By: Bruce Qualls—
As we head into this season of school parties, proms and graduations, I devote myself to a project that is near and dear to me: “Living Proof.” I chair this event because if I can save at least one Delaware County youth from being in a drunk driving crash, it is worth it.
I hate drunk drivers, I really do. Not only do impaired drivers hurt themselves but they have the potential to hurt or kill others. These horrible crashes change so many lives and they don’t have to happen. I am passionate about “Living Proof,” and have been involved for several years because I want our youth to grow up and lead productive lives as citizens of Delaware County.
This year’s annual Living Proof reenactment is set for 6:30 – 8:30 p.m., April 5 and 6, at Muncie Central High School, including a fatal crash scene in Central’s parking lot. Tours are every 10 minutes with the last tour each evening at 8 p.m. Rehearsal for “Living Proof” is the evening of April 4.
“Living Proof” is free and open to the public for parents and youth over the age of 13. Youth under the age of 13 are discouraged from attending because the event is very graphic.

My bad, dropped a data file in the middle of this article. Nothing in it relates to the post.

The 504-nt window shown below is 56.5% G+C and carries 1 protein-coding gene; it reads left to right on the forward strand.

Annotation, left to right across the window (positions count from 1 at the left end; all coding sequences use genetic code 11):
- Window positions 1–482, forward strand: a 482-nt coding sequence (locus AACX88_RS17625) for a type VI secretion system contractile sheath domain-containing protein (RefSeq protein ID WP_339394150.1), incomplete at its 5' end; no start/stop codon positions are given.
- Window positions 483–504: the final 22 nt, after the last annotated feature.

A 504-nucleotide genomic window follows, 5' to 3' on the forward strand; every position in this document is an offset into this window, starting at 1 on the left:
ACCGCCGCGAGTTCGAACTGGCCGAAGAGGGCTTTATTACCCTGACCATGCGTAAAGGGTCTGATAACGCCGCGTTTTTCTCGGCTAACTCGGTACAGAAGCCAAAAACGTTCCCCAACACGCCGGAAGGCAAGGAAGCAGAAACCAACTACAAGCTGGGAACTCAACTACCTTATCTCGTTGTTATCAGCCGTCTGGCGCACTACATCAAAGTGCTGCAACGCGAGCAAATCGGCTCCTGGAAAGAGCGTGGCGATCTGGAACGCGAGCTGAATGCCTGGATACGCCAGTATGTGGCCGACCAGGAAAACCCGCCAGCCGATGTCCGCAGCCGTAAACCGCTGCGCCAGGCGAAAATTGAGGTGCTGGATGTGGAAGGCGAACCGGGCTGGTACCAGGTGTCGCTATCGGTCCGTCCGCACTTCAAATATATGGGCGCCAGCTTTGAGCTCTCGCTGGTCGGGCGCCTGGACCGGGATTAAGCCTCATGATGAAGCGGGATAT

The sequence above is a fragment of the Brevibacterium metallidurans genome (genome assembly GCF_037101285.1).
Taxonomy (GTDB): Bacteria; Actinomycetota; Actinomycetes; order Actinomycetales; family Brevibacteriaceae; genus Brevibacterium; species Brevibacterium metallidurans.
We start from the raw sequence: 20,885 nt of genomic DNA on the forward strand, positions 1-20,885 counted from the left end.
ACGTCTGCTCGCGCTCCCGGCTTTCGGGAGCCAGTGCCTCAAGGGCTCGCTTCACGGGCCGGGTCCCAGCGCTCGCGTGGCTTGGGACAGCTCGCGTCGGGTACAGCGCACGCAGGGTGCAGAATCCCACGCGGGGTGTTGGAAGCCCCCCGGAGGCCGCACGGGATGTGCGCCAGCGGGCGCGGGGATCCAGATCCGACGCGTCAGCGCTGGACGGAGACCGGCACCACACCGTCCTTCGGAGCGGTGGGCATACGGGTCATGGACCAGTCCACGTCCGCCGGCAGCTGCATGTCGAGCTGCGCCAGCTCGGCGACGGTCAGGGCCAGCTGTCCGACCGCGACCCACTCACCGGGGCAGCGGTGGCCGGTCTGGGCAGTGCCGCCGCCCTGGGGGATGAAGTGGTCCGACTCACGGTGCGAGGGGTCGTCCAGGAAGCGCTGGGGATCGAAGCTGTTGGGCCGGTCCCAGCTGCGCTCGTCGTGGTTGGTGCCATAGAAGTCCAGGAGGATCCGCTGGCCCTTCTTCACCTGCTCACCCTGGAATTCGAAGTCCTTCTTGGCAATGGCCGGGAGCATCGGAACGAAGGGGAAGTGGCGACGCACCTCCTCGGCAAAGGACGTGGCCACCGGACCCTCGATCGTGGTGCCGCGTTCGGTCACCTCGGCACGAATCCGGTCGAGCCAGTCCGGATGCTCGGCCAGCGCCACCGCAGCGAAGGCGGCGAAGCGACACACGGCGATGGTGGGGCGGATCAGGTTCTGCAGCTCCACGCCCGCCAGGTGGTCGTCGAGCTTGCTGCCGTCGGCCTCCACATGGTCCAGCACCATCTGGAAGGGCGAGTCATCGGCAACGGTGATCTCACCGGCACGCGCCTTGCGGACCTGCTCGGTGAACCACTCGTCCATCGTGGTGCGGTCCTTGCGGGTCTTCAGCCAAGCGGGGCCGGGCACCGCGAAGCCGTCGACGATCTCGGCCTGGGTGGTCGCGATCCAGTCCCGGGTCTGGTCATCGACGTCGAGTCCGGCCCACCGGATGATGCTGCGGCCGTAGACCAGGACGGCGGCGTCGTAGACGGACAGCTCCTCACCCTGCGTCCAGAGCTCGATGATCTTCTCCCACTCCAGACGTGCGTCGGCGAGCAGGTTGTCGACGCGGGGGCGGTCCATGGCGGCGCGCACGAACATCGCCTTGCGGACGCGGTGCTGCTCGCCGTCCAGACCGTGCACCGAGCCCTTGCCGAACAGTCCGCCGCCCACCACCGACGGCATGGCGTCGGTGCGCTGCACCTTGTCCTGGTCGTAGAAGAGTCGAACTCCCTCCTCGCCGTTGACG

The annual event coincides with Alcohol Awareness Month. It is sponsored by the Delaware County Prevention Council (DCPC), along with dozens of other organizations and 150 volunteers, to discourage youth from drinking during many spring celebrations.
While it is illegal to drink under the age of 21 in Indiana, this event reminds parents and teens the consequences they face if they drink and drive through a series of realistic scenes. The event also serves as a reminder to parents that hosting parties for those under 21 must be alcohol free.
There is plenty to do.
PRIDE Team members will portray teens impacted by alcohol abuse, but the majority of the actors at the event will be real police and fire department personnel, including other agencies, such as prosecutors, judges and attorneys, and EMS staff – all volunteering their time to drive the point home to youth not to drink and drive. There will be a Lifeline helicopter on site, weather permitting, and other first responder equipment. Those attending can get a feel for being drunk by trying out “dunk goggles,” which mock the effects of drunkenness, as well as a DUI simulator.
Each year the presentation is changed, so if people have seen it in the past, there will be something new, said Pat Hart, DCPC Executive Director. She encourages everyone to attend as a reminder not to drink and drive.
Bruce Qualls is “Living Proof” Chair